Indexed on: 01 Dec '87Published on: 01 Dec '87Published in: Oecologia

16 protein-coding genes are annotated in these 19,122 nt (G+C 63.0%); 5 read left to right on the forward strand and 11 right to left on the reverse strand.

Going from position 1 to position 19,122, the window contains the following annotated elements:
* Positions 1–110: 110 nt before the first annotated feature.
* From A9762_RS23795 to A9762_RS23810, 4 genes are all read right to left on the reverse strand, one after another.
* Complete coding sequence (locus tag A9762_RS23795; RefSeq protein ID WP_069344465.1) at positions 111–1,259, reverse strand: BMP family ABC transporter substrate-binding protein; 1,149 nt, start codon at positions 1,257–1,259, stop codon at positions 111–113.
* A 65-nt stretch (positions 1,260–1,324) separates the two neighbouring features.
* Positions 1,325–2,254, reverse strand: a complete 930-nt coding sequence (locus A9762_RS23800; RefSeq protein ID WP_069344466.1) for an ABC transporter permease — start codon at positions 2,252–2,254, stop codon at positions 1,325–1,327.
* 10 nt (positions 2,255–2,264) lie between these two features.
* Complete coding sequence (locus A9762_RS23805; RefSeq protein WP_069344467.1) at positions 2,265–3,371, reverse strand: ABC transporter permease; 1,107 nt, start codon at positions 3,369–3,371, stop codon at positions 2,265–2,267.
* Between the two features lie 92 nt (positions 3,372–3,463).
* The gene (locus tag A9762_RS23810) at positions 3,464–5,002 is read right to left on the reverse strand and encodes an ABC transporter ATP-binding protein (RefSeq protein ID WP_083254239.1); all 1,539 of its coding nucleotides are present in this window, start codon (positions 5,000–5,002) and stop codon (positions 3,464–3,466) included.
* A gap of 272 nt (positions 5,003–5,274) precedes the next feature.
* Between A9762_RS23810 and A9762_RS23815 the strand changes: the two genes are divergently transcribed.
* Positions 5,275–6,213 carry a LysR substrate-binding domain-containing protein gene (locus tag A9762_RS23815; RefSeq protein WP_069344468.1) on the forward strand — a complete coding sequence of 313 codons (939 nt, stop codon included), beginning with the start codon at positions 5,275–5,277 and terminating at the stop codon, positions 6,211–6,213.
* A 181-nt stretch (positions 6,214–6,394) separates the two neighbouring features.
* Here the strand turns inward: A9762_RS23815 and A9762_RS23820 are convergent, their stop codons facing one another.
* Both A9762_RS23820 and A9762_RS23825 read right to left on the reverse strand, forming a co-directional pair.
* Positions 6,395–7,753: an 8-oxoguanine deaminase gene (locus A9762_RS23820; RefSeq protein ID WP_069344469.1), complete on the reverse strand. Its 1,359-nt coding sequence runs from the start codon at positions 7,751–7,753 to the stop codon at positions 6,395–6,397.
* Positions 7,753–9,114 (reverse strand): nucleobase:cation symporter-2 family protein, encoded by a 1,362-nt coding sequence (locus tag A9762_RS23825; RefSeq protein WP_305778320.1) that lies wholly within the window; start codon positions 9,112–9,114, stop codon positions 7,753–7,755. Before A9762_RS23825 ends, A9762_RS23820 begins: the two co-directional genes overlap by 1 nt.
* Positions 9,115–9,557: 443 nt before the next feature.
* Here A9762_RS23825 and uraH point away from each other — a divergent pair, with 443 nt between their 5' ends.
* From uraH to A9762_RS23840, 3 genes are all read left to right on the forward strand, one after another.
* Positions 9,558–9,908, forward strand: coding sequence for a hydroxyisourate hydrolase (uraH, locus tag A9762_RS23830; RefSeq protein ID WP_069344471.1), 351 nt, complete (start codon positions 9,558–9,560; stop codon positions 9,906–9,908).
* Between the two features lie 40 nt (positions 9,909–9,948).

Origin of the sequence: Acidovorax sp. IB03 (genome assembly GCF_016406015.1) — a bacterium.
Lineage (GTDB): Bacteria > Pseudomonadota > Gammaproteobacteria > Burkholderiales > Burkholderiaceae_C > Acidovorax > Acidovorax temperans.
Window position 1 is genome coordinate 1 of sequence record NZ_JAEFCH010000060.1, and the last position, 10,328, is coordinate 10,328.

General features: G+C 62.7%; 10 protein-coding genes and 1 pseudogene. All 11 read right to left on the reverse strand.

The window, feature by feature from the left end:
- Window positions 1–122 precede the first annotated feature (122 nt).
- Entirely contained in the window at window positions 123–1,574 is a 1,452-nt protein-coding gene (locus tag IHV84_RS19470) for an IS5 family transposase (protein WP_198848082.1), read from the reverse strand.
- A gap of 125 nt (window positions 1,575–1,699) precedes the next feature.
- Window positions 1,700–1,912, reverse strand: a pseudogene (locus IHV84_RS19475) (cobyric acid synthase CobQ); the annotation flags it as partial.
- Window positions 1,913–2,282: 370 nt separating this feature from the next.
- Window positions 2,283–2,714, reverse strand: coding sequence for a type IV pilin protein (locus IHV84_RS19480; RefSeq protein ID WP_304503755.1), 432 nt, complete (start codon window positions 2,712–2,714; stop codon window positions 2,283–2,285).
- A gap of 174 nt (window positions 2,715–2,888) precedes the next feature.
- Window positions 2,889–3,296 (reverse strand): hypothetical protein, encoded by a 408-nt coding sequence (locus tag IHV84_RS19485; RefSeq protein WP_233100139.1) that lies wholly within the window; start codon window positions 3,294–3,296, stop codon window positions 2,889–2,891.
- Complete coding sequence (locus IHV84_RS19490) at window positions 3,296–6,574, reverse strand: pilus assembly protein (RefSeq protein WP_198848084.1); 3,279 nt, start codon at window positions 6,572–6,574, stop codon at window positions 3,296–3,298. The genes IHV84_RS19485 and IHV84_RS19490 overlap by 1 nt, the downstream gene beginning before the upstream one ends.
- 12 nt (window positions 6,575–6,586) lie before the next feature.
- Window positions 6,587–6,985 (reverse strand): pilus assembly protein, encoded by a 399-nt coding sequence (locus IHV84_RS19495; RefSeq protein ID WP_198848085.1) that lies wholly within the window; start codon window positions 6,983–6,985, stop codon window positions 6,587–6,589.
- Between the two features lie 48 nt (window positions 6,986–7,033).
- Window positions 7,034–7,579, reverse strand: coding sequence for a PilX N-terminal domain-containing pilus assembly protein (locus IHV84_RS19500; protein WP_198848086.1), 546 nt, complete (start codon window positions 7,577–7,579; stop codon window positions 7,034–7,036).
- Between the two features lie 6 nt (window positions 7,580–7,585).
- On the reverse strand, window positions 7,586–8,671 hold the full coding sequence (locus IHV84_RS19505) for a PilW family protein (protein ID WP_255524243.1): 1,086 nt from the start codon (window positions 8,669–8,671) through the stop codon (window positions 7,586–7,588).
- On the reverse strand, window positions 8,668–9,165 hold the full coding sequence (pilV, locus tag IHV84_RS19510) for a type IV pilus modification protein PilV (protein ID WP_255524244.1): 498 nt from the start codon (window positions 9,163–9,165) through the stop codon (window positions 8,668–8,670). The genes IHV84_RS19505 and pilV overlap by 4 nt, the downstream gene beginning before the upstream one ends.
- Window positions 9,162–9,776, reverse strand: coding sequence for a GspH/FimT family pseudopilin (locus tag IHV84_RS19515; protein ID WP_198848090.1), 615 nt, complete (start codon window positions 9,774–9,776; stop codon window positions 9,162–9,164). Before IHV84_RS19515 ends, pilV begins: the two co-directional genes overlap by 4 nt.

Isolated and mixed continuous cultures of Daphnia hyalina and Diaphanosoma brachyurum in lake water were maintained under laboratory conditions to elucidate demographic effects of competition. Population dynamics curves were obtained. Interspecific competition was revealed by the decrease in the average density of animals in the mixed versus isolated cultures and by the extinction of one species in the presence of the other. Within the first 50 days either Diaphanosoma (4 cases) or Daphnia (1 case) was the superior competitor, depending on the initial conditions. Further cultivation resulted in the extinction of Diaphanosoma in the mixed cultures. There were no statistically significant differences between the maximum rates of population increase (rm) in Daphnia and Diaphanosoma at the concentration of edible algae about 2·105 μm3ml-1(0.293 and 0.286 days-1, respectively). Time lags for density-dependent parameters of the populations were evaluated by means of rank cross-correlations. Regardless of the species identity the time lags of fecundity, birth rate, and the rate of population growth were significantly higher in the superior competitor. The initial conditions of culturing affected the time lags which in their turn influenced the outcome of the interaction. Enhanced competitive ability due to the maximized time lags in Daphnia was not associated with the loss of population stability. Conversely, it brought about destabilization of Diaphanosoma populations which seemed to be the ultimate cause of its extinction observed in the end of the experiment. Time lag of the population growth rate was well predicted based on the half-sum of time lags in birth and death rates (r2=0.80, P<0.001). Daphnia responded to competition with a sharp shortening of the time lags of fecundity, birth rate, and the population growth rate. It increased clutch size and showed inverse relationship between the fecundity time lag and average fecundity even though it was strongly suppressed by Diaphanosoma. The competitive ability was not related to the percentage of adults in the populations. In contrast to the current belief the major result of interspecific competition in the experiment was not a decrease in the rate of population growth but was a reduction in population time lags.